“I’ve taken every single one of Ms. Taylor’s classes,” says senior Zach Haigdon of Emily Taylor.
Dressed in a blue Future Farmers of America hooded sweatshirt, a trucker hat, jeans and cowboy boots, Zach is hanging out in his teacher’s classroom well after the day’s final bell, playing around with Emily’s two young sons who are frequent visitors to their mother’s workplace. “Amazing teacher. A lot of teachers are here just for a job, but she actually cares about us and our lives.”
Emily is the lead agriculture teacher at Grayson County High School in Leitchfield, teaching animal science, plant science, aquaculture, “ag” business and other topics in the industry so important to in this rural community.
You can find her teaching students how to grow plants in the huge greenhouse next to the football field or in the cornfield just down the road. You can find her students tending to the fish and learning about aquaponics at the massive tanks behind the classroom. You can find her teaching her students, with a healthy amount of the chuckles and gasps expected from teenagers, about artificially inseminating cows and the suture patterns the future vets in her class will use to heal the inevitable prolapses.
“Students get to see the full circle of ag production,” she says. They actually get to do things instead of just being lectured to, learning material that, for some, will prove to be valuable for the rest of their lives.
High school agriculture teacher is a position she’s held for the past 11 years. Emily has been at Grayson County High School for four years after teaching for seven years at Christian County High School in Hopkinsville.
It's a role she’s felt destined for her whole life.
“I grew up on a cattle and grain farm, and agriculture was something I really enjoyed,” she said of her upbringing in LaRue County. “And when I was young I knew I wanted to be a teacher. My sister and I would play ‘school.' I know it sounds so lame, but we would do it, and I think it’s because we had teachers in our families that we were emulating.”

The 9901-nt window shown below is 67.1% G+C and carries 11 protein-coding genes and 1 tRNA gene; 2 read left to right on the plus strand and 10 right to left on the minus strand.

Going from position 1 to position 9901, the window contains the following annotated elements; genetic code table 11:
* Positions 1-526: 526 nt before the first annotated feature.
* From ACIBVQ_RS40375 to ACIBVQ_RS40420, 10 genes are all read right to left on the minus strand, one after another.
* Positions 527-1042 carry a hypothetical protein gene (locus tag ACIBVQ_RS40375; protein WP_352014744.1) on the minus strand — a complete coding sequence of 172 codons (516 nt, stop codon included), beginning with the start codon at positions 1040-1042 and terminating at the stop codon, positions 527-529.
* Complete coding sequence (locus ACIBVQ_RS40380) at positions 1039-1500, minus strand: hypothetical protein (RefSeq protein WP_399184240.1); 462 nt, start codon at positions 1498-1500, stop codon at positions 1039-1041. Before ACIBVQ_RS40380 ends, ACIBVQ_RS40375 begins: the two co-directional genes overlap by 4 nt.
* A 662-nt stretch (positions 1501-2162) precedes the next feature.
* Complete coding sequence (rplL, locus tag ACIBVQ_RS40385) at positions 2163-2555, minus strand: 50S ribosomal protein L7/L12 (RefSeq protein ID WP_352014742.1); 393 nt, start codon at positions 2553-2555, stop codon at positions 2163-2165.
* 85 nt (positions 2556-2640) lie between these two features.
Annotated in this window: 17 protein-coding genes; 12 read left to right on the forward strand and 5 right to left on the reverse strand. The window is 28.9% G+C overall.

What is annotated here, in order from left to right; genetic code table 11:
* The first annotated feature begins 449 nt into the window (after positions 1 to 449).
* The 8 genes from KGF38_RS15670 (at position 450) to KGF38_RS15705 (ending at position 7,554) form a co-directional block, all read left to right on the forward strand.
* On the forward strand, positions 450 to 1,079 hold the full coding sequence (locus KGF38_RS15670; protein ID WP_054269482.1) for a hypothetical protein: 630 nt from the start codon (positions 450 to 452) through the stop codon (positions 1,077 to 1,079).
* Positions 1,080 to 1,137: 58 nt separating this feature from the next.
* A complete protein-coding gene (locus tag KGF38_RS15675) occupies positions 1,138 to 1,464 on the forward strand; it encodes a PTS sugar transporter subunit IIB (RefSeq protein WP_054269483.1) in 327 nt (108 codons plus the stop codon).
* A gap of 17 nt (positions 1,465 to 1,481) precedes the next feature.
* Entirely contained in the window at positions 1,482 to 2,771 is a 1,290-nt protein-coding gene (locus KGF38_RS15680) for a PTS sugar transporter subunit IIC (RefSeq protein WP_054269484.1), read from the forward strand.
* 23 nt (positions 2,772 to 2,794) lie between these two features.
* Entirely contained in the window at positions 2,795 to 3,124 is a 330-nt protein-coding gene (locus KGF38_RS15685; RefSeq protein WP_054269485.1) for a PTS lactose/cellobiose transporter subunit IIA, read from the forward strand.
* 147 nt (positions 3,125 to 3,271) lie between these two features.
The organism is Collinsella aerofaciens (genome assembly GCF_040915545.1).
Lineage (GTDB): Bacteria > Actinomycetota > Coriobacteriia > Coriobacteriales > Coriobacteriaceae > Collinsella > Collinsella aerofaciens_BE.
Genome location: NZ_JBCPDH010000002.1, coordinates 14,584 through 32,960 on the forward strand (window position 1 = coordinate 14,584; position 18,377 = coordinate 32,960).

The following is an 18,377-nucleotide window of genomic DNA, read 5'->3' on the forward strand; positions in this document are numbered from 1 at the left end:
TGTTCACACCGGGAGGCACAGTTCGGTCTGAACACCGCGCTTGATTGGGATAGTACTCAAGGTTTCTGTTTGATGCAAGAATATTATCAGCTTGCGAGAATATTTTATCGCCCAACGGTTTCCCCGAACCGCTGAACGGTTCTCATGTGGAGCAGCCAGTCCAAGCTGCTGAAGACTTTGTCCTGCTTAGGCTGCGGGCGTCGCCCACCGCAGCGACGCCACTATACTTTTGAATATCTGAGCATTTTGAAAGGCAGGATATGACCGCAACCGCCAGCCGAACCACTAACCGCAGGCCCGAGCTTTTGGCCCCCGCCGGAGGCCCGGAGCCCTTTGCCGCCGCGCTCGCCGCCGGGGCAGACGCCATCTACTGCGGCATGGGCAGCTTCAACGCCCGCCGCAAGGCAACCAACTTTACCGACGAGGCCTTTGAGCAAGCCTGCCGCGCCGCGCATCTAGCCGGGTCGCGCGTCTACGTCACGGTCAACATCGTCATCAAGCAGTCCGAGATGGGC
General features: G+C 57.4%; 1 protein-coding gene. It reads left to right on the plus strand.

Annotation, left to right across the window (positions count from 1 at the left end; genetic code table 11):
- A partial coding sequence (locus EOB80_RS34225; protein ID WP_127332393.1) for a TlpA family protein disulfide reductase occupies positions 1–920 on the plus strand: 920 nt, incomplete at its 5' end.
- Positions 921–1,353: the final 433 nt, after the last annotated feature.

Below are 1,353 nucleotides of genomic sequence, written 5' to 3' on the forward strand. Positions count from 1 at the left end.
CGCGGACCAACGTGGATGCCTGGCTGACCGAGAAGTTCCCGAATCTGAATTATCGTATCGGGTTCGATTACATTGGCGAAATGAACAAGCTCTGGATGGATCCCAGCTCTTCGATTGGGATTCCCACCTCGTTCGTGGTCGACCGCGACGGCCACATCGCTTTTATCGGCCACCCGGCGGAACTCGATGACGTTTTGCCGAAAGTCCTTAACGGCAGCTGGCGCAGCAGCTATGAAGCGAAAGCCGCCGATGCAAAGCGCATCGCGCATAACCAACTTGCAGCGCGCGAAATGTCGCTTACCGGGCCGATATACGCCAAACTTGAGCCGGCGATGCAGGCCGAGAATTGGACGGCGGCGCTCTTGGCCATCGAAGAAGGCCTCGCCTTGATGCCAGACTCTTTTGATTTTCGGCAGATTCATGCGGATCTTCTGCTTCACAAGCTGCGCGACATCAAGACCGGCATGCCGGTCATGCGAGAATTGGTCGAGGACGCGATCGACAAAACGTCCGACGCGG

Nestled in the busy shelves in the corner of her classroom, among her old FFA trophies, certificates, plaques and photos of her husband and kids, is a large framed and faded photograph of her grandfather, proudly hoisting a massive pheasant in the middle of an open field. Her grandfather was an agriculture teacher who was deeply involved in the FFA, just like she is today. And he made a huge impact in his students’ lives, just like she’s trying to do today.
“He passed away before my freshman year of high school and never got to see me doing any of the ag stuff,” she says. “At my grandfather’s funeral, so many of his former students talked about his impact: ‘if it wasn’t for your grandfather, I wouldn’t have finished high school,’ or ‘he molded my future career plans,' and ‘I still think about what we did in his class.’ This was decades after he retired from teaching. And I thought I’d just like to do that.”
Emily and her husband Nolan, who she met while studying agriculture at the University of Kentucky, moved to Leitchfield after the birth of their second son to be near Nolan’s parents, who run WindCrest Farms, just a few minutes from the high school. Emily, Nolan, and their children Luke, 6, and Thomas, 4, are always out on the farm, helping tend to the purebred cows and bulls that the farm is known for.
“Experiences are what kids remember,” she says.